NCAA finds Michigan football in violation of 5 major infractions....

salsadancer7

salsadancer7

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Uh oh.....trouble abrewin' in Ann Arbor...:(

ANN ARBOR, Mich. -- The NCAA is accusing Michigan Wolverines of five potentially major rules violations under coach Rich Rodriguez, who admitted making "mistakes" but will be back for a third try at putting the Wolverines back into the national title hunt.

Incoming athletic director David Brandon disclosed the NCAA conclusions Tuesday, while expressing full support for his coach, who is just 8-16 in two seasons heading the nation's winningest football program.

"Rich Rodriguez is our football coach, and he will be our football coach next year," Brandon said.

In its notice of allegations -- which Michigan received Monday -- the NCAA said Rodriguez "failed to promote an atmosphere of compliance within the football program." He tracked neither what his staff was doing nor whether his players were following NCAA rules, particularly those limiting the time spent on practice and football-related activities, the report said.

It also said the athletics department failed to make sure its football program was complying with NCAA regulations. Brandon said the department "clearly made mistakes," but "there was no charge of loss of institutional control" -- an allegation that in previous cases has led to severe NCAA sanctions for other schools.

An accompanying letter from the NCAA to university President Mary Sue Coleman said Michigan "should understand that all of the alleged violations set forth in the document" are considered to be "potential major violations of NCAA legislation, unless designated as secondary."

Brandon said he wasn't sure he understood "the difference between 'major' and 'minor' and 'secondary' and 'primary.'"

"They spell it out very specifically in their own language," he said.

Another possible problem for Michigan is that it could be subject to the NCAA's "repeat violator rule" because it was sanctioned in 2003 for wrongdoing within the basketball program.

"We will make all necessary changes," Coleman said. "What we will not do is make excuses."

Michigan has 90 days to respond and will appear at an NCAA hearing on infractions in August. The school will see how its internal investigation matches up with the NCAA findings and will consider implementing self-imposed sanctions, a move that could reduce NCAA penalties.

The NCAA said last October that it was looking into the Wolverine program following a report in the Detroit Free Press citing anonymous football players that said Michigan exceeded NCAA limits regarding practices and workouts in 2008 and 2009..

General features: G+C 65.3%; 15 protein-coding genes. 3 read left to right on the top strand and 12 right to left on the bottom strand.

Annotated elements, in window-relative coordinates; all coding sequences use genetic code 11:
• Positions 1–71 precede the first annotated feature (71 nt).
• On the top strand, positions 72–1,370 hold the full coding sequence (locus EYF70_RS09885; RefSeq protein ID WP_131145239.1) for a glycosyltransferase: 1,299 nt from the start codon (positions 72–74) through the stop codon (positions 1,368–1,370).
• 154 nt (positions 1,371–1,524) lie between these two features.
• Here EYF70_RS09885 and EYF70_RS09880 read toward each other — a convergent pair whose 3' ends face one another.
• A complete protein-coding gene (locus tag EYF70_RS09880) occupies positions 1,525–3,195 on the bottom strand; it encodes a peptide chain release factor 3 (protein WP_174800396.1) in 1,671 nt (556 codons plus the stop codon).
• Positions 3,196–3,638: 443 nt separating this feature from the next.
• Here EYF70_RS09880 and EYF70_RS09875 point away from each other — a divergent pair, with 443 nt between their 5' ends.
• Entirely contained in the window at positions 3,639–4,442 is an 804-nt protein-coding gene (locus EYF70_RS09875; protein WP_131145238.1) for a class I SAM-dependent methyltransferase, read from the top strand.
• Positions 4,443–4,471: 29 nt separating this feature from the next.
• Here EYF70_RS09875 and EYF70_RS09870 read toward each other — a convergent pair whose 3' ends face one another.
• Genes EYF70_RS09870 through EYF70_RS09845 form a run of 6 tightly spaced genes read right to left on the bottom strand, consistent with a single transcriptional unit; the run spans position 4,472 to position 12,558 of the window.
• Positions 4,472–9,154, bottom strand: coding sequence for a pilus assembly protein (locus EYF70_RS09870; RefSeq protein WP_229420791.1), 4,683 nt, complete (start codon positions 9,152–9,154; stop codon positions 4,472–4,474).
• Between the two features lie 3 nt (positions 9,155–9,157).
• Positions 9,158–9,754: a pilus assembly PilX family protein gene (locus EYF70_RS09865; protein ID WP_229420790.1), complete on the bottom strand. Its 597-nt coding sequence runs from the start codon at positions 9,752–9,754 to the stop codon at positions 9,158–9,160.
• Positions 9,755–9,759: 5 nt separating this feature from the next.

On Tuesday, the coach said if the football staff misinterpreted NCAA rules, "That's on us."

"We're looking at it to see why we misinterpreted and why we made mistakes," he said.

NCAA regulations allow players to spend eight hours a week on mandatory workouts during the offseason. Players told the Free Press they spent two to three times that amount on required workouts, though the NCAA report released Tuesday said players more often exceeded the limit by two hours per week.

The players also said the amount of time they spent on football activities during the season exceeded the weekly limit of 20 hours and often exceeded the daily limit of four hours. They said football staff often watched offseason scrimmages that are supposed to be voluntary.

Near the end of last season, the school released embarrassing details of an internal audit that discovered Rodriguez's team failed to file forms tracking how much time players spent on football during his first season and the following offseason.

The audit noted "a concern" that the football program failed to file monthly forms created by the school to comply with NCAA rules by tracking how much players work out and practice.

The school report did not find issues of noncompliance -- a key issue for NCAA investigators -- but acknowledged the practice logs for football were not available to be reviewed when the audit was conducted. The forms since had been turned in on a timely basis, according to the school.

"My reading of the situation is we had a breakdown of communication," Brandon said Tuesday. "We found we were not being vigilant in the way those [time records] were being filled and managed."

The time record system that the football staff designed "was too cumbersome to manage" and is being changed.

The decision to hold the infractions hearing in August means Michigan will have a distraction just as

the Wolverines are getting set to kick off a new season in their refurbished stadium.

[ame="http://sports.espn.go.com/ncf/news/story?id=4938956"]NCAA finds Michigan was not in compliance with practice time rules under coach Rich Rodriguez - ESPN[/ame]
 
anders5189

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Is losing to Ohio St considered a major violation?
 
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SamCdbs

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The NCAA will apply the same two questions it always applies in these cases.

1 - Is the school a "traditional power"?
2 - Is the school not "southern"?

The matrix is that two nos = major violation, one no and one yes = minor penalty and two nos = nothing done. Michigan will thus be strongly cautioned to not cheat anymore. Just like OSU, USC, etc.
 
Ramy

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Wonder what sanctions they will get.
 
GRExpert

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Hopefully players who leave other "major" schools with an axe to grind will talk to the press. I am not justifying them breaking the "rules" but you can't tell me that other schools don't practice too much. If the NCAA is going to crackdown on one school I would like to see them go after all schools and actually enforce the rules on the books fairly across the board
 
salsadancer7

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Hopefully players who leave other "major" schools with an axe to grind will talk to the press. I am not justifying them breaking the "rules" but you can't tell me that other schools don't practice too much. If the NCAA is going to crackdown on one school I would like to see them go after all schools and actually enforce the rules on the books fairly across the board

good point...the I bet the difference is at other place, the players didn't talk.
 
Paul Wozniak